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Does anyone want to try and talk me into using a hoop house covered in plastic as a solar kiln for drying fresh cut lumber?
As I've researched the idea it doesn't seem the hoop house will have the properties needed.

Thanks.
Brian
 

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I have a neighbor that has some timber sawed into boards and simply dried it by stacking it neatly and straight on a concrete slab with "slats" under the stand and between layers, strapped everything together tight, then just covered the bundle with some metal siding on top to protect from the rain. It worked for him, but I think getting it indoors, under roof would be much better. A hoop house should work fine.
 

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I would think that it would work fine. It's hot and and humid. With proper door positions it should exhaust the hot humid air. Just sticker each layer.
 

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Yes, I want to talk you out of it. Unless you need the lumber right away it's better to air dry it under shade. The sun will dry the top side faster than the bottom side of those on top and they will be have to be turned over. Like has been said, moisture will leach up from the ground plus the moisture from the wood will be trapped in there.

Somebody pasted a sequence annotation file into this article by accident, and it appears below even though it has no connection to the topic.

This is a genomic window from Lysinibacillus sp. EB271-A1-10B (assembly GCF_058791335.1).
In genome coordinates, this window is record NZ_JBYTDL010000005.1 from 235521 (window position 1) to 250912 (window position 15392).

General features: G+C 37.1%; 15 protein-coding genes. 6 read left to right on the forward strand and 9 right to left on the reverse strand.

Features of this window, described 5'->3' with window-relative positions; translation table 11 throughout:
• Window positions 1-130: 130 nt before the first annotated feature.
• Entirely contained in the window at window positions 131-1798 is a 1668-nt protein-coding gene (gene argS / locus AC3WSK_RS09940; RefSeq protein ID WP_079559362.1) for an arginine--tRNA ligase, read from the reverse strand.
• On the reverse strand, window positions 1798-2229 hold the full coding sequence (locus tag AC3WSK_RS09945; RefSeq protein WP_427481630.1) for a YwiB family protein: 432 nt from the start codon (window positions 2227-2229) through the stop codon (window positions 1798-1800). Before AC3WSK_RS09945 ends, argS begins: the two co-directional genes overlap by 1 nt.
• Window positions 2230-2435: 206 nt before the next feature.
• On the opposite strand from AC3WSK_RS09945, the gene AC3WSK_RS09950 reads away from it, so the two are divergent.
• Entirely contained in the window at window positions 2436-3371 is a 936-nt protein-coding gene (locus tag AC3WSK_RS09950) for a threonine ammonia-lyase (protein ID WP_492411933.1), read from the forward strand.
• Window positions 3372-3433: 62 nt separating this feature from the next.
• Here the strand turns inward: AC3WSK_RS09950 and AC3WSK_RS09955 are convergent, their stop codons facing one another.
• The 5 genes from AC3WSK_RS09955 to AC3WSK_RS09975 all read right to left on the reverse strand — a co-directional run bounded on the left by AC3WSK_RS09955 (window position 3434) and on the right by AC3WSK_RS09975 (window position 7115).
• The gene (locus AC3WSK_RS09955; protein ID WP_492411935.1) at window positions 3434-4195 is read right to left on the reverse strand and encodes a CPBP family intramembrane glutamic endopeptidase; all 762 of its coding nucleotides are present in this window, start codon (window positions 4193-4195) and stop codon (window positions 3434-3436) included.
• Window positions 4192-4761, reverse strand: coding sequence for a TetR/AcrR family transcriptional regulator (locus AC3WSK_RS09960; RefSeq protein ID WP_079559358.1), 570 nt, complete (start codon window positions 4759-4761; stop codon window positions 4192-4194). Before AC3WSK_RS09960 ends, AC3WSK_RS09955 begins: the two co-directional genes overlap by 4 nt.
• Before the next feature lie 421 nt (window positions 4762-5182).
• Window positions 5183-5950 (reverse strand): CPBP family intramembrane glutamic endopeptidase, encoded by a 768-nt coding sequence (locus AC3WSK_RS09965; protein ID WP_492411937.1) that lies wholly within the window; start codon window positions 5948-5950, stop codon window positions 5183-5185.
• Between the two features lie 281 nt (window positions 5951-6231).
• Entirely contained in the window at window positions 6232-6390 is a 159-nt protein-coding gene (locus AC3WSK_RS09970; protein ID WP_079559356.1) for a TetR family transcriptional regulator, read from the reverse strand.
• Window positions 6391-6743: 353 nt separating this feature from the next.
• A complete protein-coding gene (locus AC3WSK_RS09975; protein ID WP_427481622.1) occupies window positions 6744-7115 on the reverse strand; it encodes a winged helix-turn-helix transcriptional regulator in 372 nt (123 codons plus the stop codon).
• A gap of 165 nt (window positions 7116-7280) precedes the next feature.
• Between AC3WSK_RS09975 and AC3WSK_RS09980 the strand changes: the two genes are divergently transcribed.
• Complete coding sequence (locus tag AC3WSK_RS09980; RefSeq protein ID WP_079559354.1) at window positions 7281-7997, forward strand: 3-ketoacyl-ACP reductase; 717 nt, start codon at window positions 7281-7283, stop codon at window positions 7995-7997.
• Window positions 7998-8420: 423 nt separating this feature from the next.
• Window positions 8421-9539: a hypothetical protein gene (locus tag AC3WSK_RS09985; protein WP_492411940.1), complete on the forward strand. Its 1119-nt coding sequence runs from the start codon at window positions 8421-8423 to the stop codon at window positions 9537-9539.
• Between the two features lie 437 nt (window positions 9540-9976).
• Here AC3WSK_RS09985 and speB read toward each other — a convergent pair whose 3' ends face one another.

Some people like them and some don't. If I am working the wood I prefer air dried.
 

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If you can find an old 20' conex (shipping container) on the cheap, these store lumber (or anything) very easily, and keep everything dry and protected.

They get hot with sun, but humidity seems to escape them via the built-in vents. I don't saw my own lumber, so I can't attest to how well "wet" lumber will dehumidify in these things, but I can verify the dry heat build-up.

We've kept our "storage" goods in these, on the homestead, going on 10 years ... including a rack of lumber to pull from and refill. Everything is still in great shape.
 

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These people are Americans building a homestead in Panama where they have a major humidity problem, plus difficulty in buying lumber and other building supplies. They learn most of what they know from youtube, trial and error, and asking the locals how they do it. This is the beginning of building a solar kiln based on a plan from VA Tech.

 
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